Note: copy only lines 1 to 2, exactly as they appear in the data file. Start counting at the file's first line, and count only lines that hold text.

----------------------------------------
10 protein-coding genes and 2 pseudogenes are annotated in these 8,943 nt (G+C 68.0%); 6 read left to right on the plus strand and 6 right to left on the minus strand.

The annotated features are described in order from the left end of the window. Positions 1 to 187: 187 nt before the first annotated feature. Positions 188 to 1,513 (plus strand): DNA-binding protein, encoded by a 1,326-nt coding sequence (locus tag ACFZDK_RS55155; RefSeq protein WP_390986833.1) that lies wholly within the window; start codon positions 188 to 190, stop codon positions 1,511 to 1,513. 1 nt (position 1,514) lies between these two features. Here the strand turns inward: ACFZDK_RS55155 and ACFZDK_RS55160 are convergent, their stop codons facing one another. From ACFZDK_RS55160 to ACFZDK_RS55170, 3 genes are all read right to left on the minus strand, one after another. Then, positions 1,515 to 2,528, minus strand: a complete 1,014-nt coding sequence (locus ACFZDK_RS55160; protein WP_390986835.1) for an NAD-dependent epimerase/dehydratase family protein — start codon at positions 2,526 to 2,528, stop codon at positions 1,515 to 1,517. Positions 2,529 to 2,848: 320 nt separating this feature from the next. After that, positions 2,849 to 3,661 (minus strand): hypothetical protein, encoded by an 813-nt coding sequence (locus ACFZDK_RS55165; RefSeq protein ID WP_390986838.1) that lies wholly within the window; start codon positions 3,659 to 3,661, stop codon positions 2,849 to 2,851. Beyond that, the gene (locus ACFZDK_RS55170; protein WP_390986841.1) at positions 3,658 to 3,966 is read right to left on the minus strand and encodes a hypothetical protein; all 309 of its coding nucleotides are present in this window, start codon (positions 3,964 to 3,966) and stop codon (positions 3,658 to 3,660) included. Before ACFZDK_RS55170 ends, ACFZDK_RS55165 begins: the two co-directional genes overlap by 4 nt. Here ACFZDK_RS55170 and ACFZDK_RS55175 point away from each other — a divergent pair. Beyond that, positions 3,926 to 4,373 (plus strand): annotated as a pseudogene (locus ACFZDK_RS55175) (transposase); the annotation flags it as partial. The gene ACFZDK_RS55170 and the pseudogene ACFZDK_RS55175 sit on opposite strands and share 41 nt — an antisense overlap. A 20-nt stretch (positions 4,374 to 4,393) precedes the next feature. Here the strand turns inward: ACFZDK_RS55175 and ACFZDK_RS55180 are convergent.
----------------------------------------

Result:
10 protein-coding genes and 2 pseudogenes are annotated in these 8,943 nt (G+C 68.0%); 6 read left to right on the plus strand and 6 right to left on the minus strand.

The annotated features are described in order from the left end of the window. Positions 1 to 187: 187 nt before the first annotated feature. Positions 188 to 1,513 (plus strand): DNA-binding protein, encoded by a 1,326-nt coding sequence (locus tag ACFZDK_RS55155; RefSeq protein WP_390986833.1) that lies wholly within the window; start codon positions 188 to 190, stop codon positions 1,511 to 1,513. 1 nt (position 1,514) lies between these two features. Here the strand turns inward: ACFZDK_RS55155 and ACFZDK_RS55160 are convergent, their stop codons facing one another. From ACFZDK_RS55160 to ACFZDK_RS55170, 3 genes are all read right to left on the minus strand, one after another. Then, positions 1,515 to 2,528, minus strand: a complete 1,014-nt coding sequence (locus ACFZDK_RS55160; protein WP_390986835.1) for an NAD-dependent epimerase/dehydratase family protein — start codon at positions 2,526 to 2,528, stop codon at positions 1,515 to 1,517. Positions 2,529 to 2,848: 320 nt separating this feature from the next. After that, positions 2,849 to 3,661 (minus strand): hypothetical protein, encoded by an 813-nt coding sequence (locus ACFZDK_RS55165; RefSeq protein ID WP_390986838.1) that lies wholly within the window; start codon positions 3,659 to 3,661, stop codon positions 2,849 to 2,851. Beyond that, the gene (locus ACFZDK_RS55170; protein WP_390986841.1) at positions 3,658 to 3,966 is read right to left on the minus strand and encodes a hypothetical protein; all 309 of its coding nucleotides are present in this window, start codon (positions 3,964 to 3,966) and stop codon (positions 3,658 to 3,660) included. Before ACFZDK_RS55170 ends, ACFZDK_RS55165 begins: the two co-directional genes overlap by 4 nt. Here ACFZDK_RS55170 and ACFZDK_RS55175 point away from each other — a divergent pair. Beyond that, positions 3,926 to 4,373 (plus strand): annotated as a pseudogene (locus ACFZDK_RS55175) (transposase); the annotation flags it as partial. The gene ACFZDK_RS55170 and the pseudogene ACFZDK_RS55175 sit on opposite strands and share 41 nt — an antisense overlap. A 20-nt stretch (positions 4,374 to 4,393) precedes the next feature. Here the strand turns inward: ACFZDK_RS55175 and ACFZDK_RS55180 are convergent.